In essence these were no more than the measures of war which any bourgeois state would take against the ‘enemy’. The only difference was that Uribe and Co. had to take into account the intervention of the peasant masses, who after 19 July went much further than the provisions set out by such decrees. But even if it were conceded that an ‘agrarian revolution’ was carried out in Spain, it would still have to be shown that this was the crux of the situa­tion and not the reinforcement of the capitalist state in the cities, which is precisely what makes such a mockery of any idea of a profound and lasting revolutionary transformation of agriculture and economic relations. We have not exhausted all these problems in the brief examination we have attempted here. We will deepen this analysis in further studies with the aid of docu­mentation.

The massacre of the workers

Throughout the month of August the rush towards the territorial fronts continued, amid the enthusiasm of the workers. “We are threatening Huesca, we are marching triumphantly on Saragossa, now we are encircling Teruel.” Such was the recurring theme all the organizations repeated to the workers for two months. But parallel to this, all the organizations intervened in an attempt to substitute the decisions and initiatives taken among themselves for the initiatives taken by the workers behind the lines.

On 19 August the POUM intervened with an editorial whose main message was: “The regular organs created by the Revolution itself, are the only organs responsible for the administration of revolutionary justice.”

Round about the same time, the Barcelona edition of Anti-Fascist Spain published an interview with Companys in which the latter insisted that the CNT and FAI are today representatives of order and that the Catalan bourgeoisie is not a capitalist bourgeoisie, but a humanitarian progressive bour­geoisie…(1)[1]

On the 22nd, under the slogan “Hasta el fin!” (To the end!), an expedition to Majorca was organized. Thousands of Cata­lan workers were thrown into this adventure, the majority of whom had to be evacuated back towards Barcelona, amid a total silence on the part of the anti-fascist front. This experience, which clearly showed the willing­ness of the ‘humanitarian’ bourgeoisie of Catalonia to plunge the workers into a military massacre, led to the establishment of a closer liaison between the War Committee of the Central Committee of the militias and the Generalidad’s Department of War.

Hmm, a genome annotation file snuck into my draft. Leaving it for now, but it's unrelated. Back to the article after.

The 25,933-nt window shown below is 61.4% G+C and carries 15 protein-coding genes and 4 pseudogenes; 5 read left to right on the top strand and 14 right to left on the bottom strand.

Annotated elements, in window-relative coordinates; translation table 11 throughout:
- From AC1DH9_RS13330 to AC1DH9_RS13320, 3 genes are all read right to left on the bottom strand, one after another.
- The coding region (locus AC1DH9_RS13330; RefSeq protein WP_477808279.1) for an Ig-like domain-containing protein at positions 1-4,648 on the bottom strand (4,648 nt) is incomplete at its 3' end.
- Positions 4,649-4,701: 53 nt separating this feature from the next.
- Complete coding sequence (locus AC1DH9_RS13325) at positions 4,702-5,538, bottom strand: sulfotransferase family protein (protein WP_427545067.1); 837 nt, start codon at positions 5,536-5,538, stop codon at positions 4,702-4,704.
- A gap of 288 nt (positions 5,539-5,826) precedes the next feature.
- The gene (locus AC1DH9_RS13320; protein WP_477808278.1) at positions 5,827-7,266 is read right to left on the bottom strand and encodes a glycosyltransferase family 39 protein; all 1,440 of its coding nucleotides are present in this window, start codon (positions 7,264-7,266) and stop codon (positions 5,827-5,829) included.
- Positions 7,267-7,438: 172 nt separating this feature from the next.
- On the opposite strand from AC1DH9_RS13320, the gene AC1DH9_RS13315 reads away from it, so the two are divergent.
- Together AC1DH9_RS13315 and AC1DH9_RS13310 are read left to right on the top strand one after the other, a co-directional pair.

On the 25th, the aggravation of the military situation had its repercussions on the relationship existing between the various organizations. The POUM echoed this by demanding that the cordial relations between the militiamen at the front should also exist behind the lines. Addressing the CNT, the POUM said that they both totally shared the same revolutionary élan and that the masses’ unity of action must be maintained at all costs. But on the 25th Solidaridad Obrera wrote that at its last plenum, the CNT had drawn up an agreement providing for the disarmament of 60% of the militiamen belonging to the different parties. The militiamen would carry out this act themselves or else the CNT would make sure it was done. The main slogan of the plenum was: “all arms to the front.”

The CNT thus made it clear that as far as it was concerned the violent struggle behind the lines – in the cities – was now finished and there was only one front left for the workers to fight on: the military front.

All the parties shared this point of view. On the 29th a decree of the Central Committee of the militias was published, saying that those who were in possession of arms must immediately hand them over or go off to the front. From now on Companys could rub his hands together in satisfaction.

All this time the whole farce of non-inter­vention was going on. All the capitalist states and Soviet Russia were in agreement about facilitating the dispatch of powerful arms to Franco and the expedition of columns of foreign workers to Companys and Caballero. All the states were keen to intervene in Spain in order to lend a hand to the massacre of the workers, all within the framework of ‘non-intervention’. Italy and Germany supplied arms to Franco, Blum facilitated the formation of “proletarian foreign legions” (Solidaridad Obrera), but kept watch over the sending of arms.